The Construction Fraud Executive Order cracks down on construction companies that commit tax, insurance and workers’ compensation fraud. It also aims to stop the practice of paying workers in cash to avoid taxes. According to a news release from Peduto’s office, such moves allow corrupt firms to outbid honest ones and fuel a cycle of lost wages, decreased tax revenue and unsafe work sites.

The order stems from the findings of the city’s Joint Task Force on Construction Industry Fraud, which was founded in December 2018 and forwarded its final recommendations in April. Documented cases of fraud and labor violations were gathered by trained construction industry professionals after visiting multiple job sites and conducting on-site worker interviews.

Peduto’s order directs Pittsburgh’s Department of Permits, Licenses and Inspections and Finance Department to form a committee with several local building trade groups to examine city code and craft language to define the term “construction contractor” and create more accountable and transparent construction development processes. It also mandates contractors or developers receiving a city of Pittsburgh public subsidy must report all workers on the project site.

In addition, the Department of Permits, Licenses and Inspections will list the names of all construction contractors on the city’s BuildingEye website to enhance transparency and accountability; discourage the dishonest use of subcontractors to avoid paying taxes and committing fraud; and raise awareness regarding companies involved in Pittsburgh construction projects.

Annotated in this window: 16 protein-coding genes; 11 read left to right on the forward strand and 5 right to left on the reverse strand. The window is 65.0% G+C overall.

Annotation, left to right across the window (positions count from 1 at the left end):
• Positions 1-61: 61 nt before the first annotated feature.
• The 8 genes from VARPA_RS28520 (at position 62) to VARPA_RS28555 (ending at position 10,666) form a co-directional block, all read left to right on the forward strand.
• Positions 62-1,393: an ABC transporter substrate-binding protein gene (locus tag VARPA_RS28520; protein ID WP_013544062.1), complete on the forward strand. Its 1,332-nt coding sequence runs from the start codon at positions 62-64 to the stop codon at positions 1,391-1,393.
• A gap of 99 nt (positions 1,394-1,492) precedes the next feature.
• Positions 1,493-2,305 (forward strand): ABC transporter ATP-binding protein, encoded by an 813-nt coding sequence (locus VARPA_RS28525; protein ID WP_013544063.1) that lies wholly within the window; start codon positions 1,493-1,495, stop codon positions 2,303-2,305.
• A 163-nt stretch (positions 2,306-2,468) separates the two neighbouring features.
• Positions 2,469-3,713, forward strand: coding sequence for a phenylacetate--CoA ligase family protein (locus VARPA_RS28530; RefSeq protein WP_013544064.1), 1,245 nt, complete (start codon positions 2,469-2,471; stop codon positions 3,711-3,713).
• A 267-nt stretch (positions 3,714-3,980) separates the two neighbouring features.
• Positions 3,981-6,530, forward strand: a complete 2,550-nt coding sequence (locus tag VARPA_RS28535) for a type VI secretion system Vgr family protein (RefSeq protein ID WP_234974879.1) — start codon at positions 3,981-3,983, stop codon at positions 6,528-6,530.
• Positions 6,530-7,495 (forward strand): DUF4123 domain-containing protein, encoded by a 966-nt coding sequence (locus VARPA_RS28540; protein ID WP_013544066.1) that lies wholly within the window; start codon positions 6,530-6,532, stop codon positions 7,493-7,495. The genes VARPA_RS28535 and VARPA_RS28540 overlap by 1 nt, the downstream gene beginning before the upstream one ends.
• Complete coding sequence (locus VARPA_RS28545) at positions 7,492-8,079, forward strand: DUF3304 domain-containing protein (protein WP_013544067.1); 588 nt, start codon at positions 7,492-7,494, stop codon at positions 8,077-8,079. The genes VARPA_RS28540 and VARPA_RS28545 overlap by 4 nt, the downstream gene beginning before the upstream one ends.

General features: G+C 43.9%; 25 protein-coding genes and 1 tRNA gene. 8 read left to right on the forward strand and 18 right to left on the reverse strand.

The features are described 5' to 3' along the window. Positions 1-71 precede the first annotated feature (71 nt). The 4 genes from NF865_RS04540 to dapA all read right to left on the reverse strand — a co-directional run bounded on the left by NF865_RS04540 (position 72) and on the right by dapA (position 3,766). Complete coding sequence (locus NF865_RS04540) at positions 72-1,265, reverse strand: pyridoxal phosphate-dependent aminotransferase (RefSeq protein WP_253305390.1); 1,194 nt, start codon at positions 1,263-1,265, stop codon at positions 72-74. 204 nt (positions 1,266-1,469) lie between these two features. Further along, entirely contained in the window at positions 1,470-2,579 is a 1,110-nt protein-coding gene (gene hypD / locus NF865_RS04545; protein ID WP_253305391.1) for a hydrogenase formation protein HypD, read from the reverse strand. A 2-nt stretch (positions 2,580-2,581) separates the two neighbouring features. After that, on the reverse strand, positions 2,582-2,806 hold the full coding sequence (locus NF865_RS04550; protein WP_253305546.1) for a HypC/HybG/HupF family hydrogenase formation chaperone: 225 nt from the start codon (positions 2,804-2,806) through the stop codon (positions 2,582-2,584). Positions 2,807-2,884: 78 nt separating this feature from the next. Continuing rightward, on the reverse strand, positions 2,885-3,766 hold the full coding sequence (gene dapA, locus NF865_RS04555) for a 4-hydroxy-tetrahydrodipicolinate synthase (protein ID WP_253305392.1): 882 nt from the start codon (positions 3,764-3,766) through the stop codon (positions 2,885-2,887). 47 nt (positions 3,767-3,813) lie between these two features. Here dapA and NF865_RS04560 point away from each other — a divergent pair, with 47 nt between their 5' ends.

DOL withdraws independent contractor rule

On May 6, the Department of Labor withdrew the Independent Contractor Status Under the Fair Labor Standards Act final rule, which was issued by the previous administration in January, to maintain workers’ rights to minimum wage and overtime compensation protections of the Fair Labor Standards Act, according to dol.gov.

DOL listed the following reasons for withdrawing the rule:

  • The independent contractor rule was in tension with FLSA’s text and purpose, as well as relevant judicial precedent.
  • The rule’s prioritization of two “core factors” for determining employee status under the FLSA would have undermined the longstanding balancing approach of the economic realities test and court decisions requiring a review of the totality of the circumstances related to the employment relationship.
  • The rule would have narrowed the facts and considerations involved when analyzing whether a worker is an employee or an independent contractor, resulting in workers losing FLSA protections.

The FLSA includes provisions that require covered employers to pay employees at least the federal minimum wage for every hour they work and overtime compensation at not less than 1 1/2 times their regular rate of pay for every hour they work over 40 hours in a workweek. FLSA protections do not apply to independent contractors.

Additionally, the department anticipates the independent contractor rule’s withdrawal will avoid a reduction in workers’ access to benefits such as health insurance, retirement plans, unemployment insurance and workers’ compensation coverage.